What Syrian refugees can expect when they arrive in Quebec
Plans shaping up to welcome 3,650 Syrians expected to arrive in province by end of 2015
Quebec's plans to welcome Syrian refugees are becoming clearer after a flurry of announcements today.
The province is set to accept 3,650 refugees before the end of the year and another 3,650 in 2016.
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Montreal Mayor Denis Coderre said the city, which will take on the bulk of the refugees in the province, is ironing out plans to make their arrival easier.
"The City of Montreal will have a number of roles to fill," he told a news conference Tuesday.
"That is why it is important to be involved from the start."
Here's what we know so far about how the process will work.
Newcomers will be welcomed at gates 17 and 19, which is located away from the main terminal. The public and other passengers will not have access to the portion specifically set aside for incoming refugees.
The organization will also cover all airport fees for the flights.
The Canada Border Services Agency has set up temporary ports of entry at both the Trudeau airport and Toronto's Pearson Airport.
Public health officials will check for signs of illness that might require quarantine.
Individuals who pass the checks will become permanent residents of Canada. All will then continue on to a welcome centre. In Montreal, it will require a short bus ride.
The facilities include food, water, a play area for children and prayer rooms. People will receive winter clothing and get a Social Insurance Number. They'll then be taken to a local hotel for an overnight stay and a meal before beginning the next step.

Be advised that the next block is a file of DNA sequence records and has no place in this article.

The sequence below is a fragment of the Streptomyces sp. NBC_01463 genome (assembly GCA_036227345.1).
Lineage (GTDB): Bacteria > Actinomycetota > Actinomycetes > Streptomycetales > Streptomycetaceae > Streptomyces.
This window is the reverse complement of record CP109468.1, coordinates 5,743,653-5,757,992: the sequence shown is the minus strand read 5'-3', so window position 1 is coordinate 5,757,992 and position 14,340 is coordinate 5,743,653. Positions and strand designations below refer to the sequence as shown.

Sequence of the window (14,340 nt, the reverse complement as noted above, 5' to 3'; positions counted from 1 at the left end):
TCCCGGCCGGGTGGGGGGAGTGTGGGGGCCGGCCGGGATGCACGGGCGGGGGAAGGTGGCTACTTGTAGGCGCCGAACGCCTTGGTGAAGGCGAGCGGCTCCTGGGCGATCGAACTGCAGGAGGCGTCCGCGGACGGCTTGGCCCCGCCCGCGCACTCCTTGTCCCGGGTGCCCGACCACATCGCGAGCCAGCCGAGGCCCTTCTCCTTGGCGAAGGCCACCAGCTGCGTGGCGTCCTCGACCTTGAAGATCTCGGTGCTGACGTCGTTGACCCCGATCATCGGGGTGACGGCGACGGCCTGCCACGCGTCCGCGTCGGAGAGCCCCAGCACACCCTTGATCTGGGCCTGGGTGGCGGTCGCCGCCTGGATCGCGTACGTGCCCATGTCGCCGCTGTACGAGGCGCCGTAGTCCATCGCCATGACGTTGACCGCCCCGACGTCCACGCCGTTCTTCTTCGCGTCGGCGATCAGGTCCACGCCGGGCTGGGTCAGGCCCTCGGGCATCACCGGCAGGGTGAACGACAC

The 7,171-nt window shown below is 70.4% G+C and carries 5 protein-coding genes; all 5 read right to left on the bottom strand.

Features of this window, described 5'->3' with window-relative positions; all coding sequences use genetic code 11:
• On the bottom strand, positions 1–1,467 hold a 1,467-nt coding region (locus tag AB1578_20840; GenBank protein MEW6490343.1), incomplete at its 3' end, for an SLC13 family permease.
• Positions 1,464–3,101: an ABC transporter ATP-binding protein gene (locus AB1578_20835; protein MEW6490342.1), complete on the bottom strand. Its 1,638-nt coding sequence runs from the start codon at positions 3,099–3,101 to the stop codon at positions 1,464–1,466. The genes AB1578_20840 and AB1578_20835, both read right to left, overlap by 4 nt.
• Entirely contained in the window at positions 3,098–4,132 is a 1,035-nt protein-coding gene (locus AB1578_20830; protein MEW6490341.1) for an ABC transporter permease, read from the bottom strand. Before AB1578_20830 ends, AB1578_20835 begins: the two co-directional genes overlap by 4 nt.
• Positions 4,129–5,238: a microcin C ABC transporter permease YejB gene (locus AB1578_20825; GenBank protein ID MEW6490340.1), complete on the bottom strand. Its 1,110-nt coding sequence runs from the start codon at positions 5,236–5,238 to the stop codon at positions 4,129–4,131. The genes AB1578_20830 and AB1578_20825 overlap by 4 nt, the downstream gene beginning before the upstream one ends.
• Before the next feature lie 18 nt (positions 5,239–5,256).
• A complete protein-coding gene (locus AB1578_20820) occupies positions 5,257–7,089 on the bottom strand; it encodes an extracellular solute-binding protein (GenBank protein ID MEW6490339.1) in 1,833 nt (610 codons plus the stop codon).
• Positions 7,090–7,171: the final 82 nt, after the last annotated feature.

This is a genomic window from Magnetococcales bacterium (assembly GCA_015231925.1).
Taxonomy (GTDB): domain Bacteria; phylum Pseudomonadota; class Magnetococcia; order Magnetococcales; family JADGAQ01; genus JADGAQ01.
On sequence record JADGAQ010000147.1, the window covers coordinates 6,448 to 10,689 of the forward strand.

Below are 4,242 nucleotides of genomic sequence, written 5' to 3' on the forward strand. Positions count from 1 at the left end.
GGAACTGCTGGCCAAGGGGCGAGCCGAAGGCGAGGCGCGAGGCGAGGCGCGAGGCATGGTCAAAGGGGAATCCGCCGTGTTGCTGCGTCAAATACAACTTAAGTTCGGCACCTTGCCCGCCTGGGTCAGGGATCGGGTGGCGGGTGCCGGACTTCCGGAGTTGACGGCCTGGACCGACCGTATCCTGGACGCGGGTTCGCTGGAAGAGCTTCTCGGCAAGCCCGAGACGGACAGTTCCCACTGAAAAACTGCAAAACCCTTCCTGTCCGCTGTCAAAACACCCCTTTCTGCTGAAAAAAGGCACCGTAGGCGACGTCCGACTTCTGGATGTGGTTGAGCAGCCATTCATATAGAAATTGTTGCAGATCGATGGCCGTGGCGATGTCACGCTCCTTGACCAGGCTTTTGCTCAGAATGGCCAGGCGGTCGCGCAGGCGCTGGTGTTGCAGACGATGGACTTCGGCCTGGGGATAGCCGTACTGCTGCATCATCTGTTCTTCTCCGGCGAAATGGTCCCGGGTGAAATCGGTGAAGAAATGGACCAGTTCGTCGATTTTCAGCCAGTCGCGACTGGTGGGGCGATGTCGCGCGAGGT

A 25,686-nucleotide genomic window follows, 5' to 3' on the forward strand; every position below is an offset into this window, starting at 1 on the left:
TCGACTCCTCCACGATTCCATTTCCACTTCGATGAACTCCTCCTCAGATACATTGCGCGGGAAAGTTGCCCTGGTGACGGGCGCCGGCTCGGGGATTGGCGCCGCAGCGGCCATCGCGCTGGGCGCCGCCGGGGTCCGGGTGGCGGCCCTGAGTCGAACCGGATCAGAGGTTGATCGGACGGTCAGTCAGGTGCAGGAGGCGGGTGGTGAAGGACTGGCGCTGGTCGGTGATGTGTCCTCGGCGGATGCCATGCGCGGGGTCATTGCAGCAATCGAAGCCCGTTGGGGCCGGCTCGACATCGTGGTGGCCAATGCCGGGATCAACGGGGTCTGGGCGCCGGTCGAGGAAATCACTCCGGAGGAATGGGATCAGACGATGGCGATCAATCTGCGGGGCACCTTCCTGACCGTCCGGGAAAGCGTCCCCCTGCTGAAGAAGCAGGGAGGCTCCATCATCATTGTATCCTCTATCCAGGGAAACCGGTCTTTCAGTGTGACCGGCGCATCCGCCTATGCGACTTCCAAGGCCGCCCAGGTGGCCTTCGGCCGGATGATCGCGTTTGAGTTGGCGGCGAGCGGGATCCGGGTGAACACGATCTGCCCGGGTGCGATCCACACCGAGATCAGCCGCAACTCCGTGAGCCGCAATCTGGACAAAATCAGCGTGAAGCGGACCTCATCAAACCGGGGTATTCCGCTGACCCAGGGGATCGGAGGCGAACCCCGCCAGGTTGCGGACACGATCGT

After that, even bigger challenges await.
Montreal has started an inventory of possible affordable housing options that are up to code.
"The last thing we want to do is suggest units that are not in good condition," Coderre said.
Canadian Forces Base Valcartier, near Quebec City, is also planning to house refugees.
Labour Minister Sam Hamad said employers can take advantage of an existing work placement program that provides new immigrants and Canada-born visible minorities in Quebec with a first job experience.
The program, known as PRIIME, provides subsidies that help cover an employee's wages, training and other needs up to $15,000.
"It's easy, it's simple. If you are a company, you want to hire a new immigrant or refugee, you want to offer him a first work experience, the government is ready to subsidize around $15,000 in salary," Hamad said.
The Commission Scolaire de Montreal says it has been able to find space at schools around the island.
In addition, the expansion of François-de-Laval school in Cartierville will be ready Dec. 18.
That will free up 9 classes.
Lester B. Pearson School Board, meanwhile, has asked that the province waive requirements of Quebec's language law, Bill 101, so it can welcome refugees.
"We have the capacity, and we have the resources," said the board's chairwoman, Suanne Stein Day.
Upon arrival, he said the refugees will be processed and given a Quebec health care card.
He said even before getting off the plane, each one has an appointment booked at a special refugee medical clinic
After that, Barrette said the newcomers will be taken into the care of their sponsors.
Coderre also announced upcoming measures including an integration hotline that refugees can call seven days a week.
Those who need help or information can call 514 527-6951 from 6 a.m to 6 p.m. It will be in place until the end of 2016.
The city is also looking at striking a deal with the STM to ensure that newcomers have access to public transit on the Island of Montreal.
With files from The Canadian Press